The necessity for rapid assemblies in production-work has brought about a minor revolution in hinging techniques, and new types of hinge are continually appearing, mostly from European sources. Some show boldly and can be featured, for the finish is usually excellent, while others are partially or wholly hidden. It should be borne in mind, however, that imported hinges which call for machine-drilled or routered recesses are made in metric sizes only, therefore standard inch bits and drills will not fit exactly, and the recesses will have to be enlarged by hand.
Figure 261:1 shows the cylindrical door hinge for secret installation which gives a full 180° opening and only requires the boring of two holes. The main body is split, and tightening the set screws exerts a tightening action within the hole. This type is not suitable for anything but light pattern doors or flaps, as any strain on the hinge can pull it bodily from the hole unless it is anchored by a side screw passing through the thickness of the wood. Figure 261:2 is an invisible hinge with seven steel pins and full 180° opening, very positive in action and an improvement on the hinge illustrated earlier for heavy doors, as the latter can exhibit a fractional drop when first fitted which is difficult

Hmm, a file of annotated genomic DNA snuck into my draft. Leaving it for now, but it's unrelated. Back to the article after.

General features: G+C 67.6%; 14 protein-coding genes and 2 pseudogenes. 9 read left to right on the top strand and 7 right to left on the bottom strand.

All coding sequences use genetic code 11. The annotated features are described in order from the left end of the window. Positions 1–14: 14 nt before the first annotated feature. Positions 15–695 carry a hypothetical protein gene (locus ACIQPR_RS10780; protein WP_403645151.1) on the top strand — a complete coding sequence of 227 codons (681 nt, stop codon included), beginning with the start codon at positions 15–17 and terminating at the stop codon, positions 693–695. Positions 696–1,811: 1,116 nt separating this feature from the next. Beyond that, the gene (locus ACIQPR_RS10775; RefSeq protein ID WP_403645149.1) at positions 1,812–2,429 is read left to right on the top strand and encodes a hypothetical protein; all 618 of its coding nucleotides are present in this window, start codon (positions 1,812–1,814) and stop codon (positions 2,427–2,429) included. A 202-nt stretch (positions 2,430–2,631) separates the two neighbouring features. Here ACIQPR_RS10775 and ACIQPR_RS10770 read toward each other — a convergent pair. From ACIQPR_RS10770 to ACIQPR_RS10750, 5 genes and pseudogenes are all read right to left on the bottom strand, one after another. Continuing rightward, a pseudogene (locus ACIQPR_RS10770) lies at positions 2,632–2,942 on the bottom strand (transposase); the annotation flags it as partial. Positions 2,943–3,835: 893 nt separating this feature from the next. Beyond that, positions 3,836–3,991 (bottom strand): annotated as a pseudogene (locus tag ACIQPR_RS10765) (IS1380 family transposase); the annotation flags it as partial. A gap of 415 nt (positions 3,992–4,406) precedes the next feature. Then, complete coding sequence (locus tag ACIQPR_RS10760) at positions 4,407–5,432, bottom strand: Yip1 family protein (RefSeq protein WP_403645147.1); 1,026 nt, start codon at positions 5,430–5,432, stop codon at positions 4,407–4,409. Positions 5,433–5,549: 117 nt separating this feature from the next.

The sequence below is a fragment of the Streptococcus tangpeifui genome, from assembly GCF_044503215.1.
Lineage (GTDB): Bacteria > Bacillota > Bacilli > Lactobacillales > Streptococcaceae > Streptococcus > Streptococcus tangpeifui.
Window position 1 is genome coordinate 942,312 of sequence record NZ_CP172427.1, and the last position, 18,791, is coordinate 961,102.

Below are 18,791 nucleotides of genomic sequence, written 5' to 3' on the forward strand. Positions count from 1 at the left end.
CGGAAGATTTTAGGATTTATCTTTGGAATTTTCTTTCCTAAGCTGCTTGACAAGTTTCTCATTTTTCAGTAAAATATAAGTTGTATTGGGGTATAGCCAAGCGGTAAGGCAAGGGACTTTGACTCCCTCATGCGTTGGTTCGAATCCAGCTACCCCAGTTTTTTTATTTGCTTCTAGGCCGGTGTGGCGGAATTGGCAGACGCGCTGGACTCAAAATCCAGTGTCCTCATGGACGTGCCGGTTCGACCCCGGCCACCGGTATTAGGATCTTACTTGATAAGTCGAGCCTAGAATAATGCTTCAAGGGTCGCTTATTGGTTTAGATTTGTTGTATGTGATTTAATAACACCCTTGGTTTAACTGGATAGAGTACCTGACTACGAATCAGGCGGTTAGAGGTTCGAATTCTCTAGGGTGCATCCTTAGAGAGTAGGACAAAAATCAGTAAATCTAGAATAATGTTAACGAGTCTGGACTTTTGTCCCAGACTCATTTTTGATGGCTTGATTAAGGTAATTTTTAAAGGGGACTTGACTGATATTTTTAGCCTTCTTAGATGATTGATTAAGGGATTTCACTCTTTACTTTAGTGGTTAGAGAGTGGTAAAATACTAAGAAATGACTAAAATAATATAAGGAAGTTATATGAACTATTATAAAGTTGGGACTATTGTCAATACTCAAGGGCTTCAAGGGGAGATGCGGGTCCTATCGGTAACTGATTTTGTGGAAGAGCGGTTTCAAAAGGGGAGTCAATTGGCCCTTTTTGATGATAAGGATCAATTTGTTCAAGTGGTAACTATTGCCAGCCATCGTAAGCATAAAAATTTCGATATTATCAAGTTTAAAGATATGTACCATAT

to correct. A single-door high-quality decorative cranked hinge is shown in 261:3 which gives an opening of 270°, and 261:4 a decorative lift-off hinge, while 261:5 is a door and flap hinge. A pivot hinge for overlaid (onset) doors is shown in 261:6 in which a 1/4 in (6 mm) groove is cut to receive the knuckle which is flush with the face and edge of the door. This type is suitable for tall wardrobe or cupboard doors which require an additional central hinge. Figure 261:7 is a semi-mortise hinge with either two or three leaves (261:7A, B) for single or double doors hinging from one central division, and 261:8 a concealed hinge. This type can be positioned as shown at 261:8A or 261:8B, but a dummy run should be made for the position of the hinge can be varied within narrow limits, and final adjustment after assembly is made with the set screw provided. Figure 261:9 is a semi-invisible hinge with concealed pivot point. An improved table-flap hinge is shown in 260:7, and 260:8 shows asemi-secretpivot hinge for fall flaps.
Certain types of hinge require very narrow slots (262) and these can be worked by hand with a hinge-slotting tool.
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